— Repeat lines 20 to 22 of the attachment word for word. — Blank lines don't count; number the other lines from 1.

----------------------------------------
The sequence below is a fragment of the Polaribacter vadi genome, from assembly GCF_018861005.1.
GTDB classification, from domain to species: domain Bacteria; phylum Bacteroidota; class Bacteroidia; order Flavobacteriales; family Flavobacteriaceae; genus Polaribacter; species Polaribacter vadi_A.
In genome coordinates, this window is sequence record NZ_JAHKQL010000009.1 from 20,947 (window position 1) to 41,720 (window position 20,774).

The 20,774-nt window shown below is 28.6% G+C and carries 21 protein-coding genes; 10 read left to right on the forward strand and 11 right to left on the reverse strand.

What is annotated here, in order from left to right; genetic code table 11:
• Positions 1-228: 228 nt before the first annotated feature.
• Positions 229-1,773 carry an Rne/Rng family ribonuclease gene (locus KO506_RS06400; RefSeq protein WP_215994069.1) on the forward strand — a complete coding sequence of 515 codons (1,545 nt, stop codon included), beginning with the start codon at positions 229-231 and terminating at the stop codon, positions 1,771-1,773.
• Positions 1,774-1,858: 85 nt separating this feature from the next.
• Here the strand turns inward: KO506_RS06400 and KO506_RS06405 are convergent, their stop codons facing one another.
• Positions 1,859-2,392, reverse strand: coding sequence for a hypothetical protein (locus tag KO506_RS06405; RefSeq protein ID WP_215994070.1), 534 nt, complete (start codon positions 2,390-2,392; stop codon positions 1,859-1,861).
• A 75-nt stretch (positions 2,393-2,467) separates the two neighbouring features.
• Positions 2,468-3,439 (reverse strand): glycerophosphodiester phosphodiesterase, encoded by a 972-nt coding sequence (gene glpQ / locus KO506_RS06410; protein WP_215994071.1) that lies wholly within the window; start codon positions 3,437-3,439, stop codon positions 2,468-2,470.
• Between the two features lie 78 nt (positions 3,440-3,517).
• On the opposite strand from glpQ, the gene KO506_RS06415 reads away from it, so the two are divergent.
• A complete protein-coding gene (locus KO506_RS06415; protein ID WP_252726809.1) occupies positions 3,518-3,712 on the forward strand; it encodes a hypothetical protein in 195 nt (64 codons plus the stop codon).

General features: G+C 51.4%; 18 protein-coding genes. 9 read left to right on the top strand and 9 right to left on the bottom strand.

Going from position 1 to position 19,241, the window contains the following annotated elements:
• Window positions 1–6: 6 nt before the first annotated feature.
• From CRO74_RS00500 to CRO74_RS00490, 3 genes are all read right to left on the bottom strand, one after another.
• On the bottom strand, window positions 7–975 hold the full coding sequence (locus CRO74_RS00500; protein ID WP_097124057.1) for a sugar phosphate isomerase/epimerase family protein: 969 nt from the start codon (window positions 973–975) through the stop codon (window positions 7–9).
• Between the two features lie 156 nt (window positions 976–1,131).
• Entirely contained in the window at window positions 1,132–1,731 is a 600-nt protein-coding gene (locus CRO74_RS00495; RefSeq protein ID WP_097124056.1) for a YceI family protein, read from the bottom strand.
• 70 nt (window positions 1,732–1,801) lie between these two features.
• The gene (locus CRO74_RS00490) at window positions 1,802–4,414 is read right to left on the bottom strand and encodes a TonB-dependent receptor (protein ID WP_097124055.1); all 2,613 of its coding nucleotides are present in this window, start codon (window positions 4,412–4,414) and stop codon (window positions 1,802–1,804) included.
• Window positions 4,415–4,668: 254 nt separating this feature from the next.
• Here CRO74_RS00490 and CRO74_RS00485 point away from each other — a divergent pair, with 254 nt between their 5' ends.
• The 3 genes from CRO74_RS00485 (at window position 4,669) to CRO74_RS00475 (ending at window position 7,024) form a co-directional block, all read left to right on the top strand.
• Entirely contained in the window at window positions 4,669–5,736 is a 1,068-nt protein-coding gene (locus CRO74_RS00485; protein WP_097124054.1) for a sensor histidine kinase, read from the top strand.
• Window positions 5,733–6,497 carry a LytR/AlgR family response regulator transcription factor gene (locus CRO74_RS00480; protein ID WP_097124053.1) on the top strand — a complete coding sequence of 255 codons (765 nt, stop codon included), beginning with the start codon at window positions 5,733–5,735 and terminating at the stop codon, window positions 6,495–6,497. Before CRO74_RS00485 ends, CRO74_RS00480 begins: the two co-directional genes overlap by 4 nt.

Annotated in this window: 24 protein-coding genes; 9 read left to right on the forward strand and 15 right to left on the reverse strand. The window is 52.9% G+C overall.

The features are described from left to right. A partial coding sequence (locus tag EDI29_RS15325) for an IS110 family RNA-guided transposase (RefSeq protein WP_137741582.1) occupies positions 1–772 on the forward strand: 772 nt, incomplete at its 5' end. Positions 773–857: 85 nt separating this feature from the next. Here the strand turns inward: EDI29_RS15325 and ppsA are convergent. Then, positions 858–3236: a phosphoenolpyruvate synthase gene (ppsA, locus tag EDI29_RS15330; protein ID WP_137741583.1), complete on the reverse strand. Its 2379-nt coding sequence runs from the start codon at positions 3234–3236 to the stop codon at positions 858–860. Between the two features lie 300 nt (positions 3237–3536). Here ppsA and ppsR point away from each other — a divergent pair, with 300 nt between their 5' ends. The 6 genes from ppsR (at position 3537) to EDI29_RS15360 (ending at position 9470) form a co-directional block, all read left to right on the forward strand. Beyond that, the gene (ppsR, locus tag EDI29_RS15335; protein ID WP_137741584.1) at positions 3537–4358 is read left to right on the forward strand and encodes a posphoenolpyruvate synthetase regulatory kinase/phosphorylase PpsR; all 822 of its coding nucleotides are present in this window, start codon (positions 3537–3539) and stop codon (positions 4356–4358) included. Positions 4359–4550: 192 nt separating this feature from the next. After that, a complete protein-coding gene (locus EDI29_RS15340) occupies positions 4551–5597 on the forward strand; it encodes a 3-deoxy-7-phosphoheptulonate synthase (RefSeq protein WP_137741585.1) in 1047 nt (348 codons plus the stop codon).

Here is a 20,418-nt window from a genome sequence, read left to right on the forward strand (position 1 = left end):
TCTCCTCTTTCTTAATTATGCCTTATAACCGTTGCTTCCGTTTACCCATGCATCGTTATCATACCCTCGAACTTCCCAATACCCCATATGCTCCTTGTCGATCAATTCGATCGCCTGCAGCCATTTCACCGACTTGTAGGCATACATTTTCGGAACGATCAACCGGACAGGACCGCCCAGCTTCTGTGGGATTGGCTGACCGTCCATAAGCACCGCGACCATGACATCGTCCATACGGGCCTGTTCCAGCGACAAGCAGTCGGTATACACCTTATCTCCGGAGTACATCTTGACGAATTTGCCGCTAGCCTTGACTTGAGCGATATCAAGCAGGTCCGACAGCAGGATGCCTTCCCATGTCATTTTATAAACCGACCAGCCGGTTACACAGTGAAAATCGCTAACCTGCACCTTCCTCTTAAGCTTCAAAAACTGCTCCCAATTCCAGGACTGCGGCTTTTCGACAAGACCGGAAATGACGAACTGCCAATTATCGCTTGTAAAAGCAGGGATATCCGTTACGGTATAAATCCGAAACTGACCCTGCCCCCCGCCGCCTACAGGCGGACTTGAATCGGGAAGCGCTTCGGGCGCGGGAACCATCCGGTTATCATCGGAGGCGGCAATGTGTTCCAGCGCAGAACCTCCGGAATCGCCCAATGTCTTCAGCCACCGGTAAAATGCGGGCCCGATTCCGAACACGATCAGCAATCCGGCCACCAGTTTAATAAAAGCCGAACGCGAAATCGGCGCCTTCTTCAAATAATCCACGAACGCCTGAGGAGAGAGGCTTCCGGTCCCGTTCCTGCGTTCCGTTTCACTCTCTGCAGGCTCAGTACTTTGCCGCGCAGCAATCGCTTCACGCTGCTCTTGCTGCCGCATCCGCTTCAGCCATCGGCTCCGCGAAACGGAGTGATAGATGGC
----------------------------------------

• On the bottom strand, window positions 7–975 hold the full coding sequence (locus CRO74_RS00500; protein ID WP_097124057.1) for a sugar phosphate isomerase/epimerase family protein: 969 nt from the start codon (window positions 973–975) through the stop codon (window positions 7–9).
• Between the two features lie 156 nt (window positions 976–1,131).
• Entirely contained in the window at window positions 1,132–1,731 is a 600-nt protein-coding gene (locus CRO74_RS00495; RefSeq protein ID WP_097124056.1) for a YceI family protein, read from the bottom strand.